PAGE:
STATISTICAL studies undertaken in many communities of this country show rather marked variation as to the percentage of children suffering from significant handicaps in communication. However, none of those making such surveys would feel it an exaggeration if one ventured to state that the instance of handicapping impairments of hearing range somewhere between 1 and 2% in the preschool and early school age children. The number of crippling hearing problems apparently is growing. This growth paradoxically seems to be proportional to the improvement in the obstetrician's and pediatrician's ability to save children, particularly children born after severe trauma, and premature children.
The national picture of the hearing handicapped child is changing. Thirty years ago our deaf schools were filled with children whose hearing impairments were caused by sequelae of meningococcic meningitis or of other infections that involved the ears. This no longer pertains, and we are faced today with a population of children whose hearing handicaps include lesions not localized to the middle or inner ear on even to the auditory nerve. Very few of these children arc completely deaf. They suffer either distorted hearing as the result of damage to the end-organ, or, due to some central damage they are unable to understand speech because they cannot properly comprehend on synthesize speech patterns without special training. Often such youngsters suffer from multiple neurologic handicaps.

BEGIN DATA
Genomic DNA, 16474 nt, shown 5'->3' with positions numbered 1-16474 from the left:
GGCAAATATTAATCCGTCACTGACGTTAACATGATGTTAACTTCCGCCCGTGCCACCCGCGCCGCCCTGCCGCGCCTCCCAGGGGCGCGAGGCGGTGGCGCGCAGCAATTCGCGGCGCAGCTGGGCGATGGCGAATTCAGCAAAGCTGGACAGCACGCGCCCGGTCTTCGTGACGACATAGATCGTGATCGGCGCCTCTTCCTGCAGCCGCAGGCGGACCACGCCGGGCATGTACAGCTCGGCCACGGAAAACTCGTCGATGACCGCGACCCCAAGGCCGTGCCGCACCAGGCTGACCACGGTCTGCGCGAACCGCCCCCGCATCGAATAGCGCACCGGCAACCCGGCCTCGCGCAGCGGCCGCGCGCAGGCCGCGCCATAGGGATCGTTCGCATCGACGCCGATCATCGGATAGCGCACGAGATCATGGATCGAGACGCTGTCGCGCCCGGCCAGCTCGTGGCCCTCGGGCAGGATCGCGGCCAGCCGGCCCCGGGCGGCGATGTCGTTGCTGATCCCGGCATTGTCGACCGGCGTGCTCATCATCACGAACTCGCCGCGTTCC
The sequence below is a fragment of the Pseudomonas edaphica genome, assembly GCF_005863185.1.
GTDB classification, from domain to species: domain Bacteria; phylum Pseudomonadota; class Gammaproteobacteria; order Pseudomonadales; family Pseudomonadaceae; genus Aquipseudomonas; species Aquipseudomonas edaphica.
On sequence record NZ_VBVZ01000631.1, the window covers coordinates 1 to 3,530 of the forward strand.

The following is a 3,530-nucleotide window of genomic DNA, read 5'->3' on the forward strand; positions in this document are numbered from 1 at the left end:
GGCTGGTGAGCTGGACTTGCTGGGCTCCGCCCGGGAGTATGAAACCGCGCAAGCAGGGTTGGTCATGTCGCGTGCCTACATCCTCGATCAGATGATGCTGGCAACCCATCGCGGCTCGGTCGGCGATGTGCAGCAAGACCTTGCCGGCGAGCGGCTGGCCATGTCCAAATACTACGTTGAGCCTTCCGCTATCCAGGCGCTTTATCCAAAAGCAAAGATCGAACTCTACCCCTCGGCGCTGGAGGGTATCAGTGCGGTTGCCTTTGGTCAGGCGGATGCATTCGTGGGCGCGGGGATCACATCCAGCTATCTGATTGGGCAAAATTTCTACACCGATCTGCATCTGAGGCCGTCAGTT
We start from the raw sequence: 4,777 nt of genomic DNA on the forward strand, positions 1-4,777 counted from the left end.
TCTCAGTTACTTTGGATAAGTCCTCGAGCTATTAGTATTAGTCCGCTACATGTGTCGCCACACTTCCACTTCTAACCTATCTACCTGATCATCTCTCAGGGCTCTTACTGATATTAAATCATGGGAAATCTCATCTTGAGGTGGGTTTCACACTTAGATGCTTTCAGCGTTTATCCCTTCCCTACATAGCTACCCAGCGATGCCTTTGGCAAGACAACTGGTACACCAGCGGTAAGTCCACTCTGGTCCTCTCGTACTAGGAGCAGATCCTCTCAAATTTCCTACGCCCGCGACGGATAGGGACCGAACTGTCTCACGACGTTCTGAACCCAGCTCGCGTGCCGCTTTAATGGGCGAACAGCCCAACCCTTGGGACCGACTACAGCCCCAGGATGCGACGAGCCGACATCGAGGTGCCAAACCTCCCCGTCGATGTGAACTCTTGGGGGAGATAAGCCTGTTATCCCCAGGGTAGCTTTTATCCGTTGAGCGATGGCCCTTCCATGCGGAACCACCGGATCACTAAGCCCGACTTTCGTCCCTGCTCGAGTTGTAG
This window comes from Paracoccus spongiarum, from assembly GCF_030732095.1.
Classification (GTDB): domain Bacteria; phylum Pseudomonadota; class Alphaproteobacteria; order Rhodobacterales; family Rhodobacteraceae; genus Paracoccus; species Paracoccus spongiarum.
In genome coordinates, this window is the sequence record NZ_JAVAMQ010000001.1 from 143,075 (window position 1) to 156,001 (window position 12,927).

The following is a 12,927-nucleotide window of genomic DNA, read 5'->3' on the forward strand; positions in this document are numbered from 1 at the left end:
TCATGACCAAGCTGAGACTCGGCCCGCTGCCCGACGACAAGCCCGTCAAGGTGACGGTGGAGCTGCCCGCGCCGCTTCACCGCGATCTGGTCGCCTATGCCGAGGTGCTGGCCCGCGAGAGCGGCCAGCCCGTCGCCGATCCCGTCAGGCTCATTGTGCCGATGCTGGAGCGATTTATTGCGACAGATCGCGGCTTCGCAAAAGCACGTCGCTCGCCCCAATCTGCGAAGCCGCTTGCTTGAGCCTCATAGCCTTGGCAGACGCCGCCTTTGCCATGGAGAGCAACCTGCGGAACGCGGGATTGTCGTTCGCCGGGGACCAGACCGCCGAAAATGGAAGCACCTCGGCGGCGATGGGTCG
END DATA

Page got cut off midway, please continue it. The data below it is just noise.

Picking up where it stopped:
Many children have an amazing ability to learn communication both from an auditory and a speech point of view, provided that their problem is detected early and carefully evaluated, and that they are placed in a well-designed training program. After the age of 6 on 7 years, children with such injuries can rarely be trained with as good results as are obtained in the preschool group. Early detection therefore is of the utmost importance.
- Copyright © 1959 by the American Academy of Pediatrics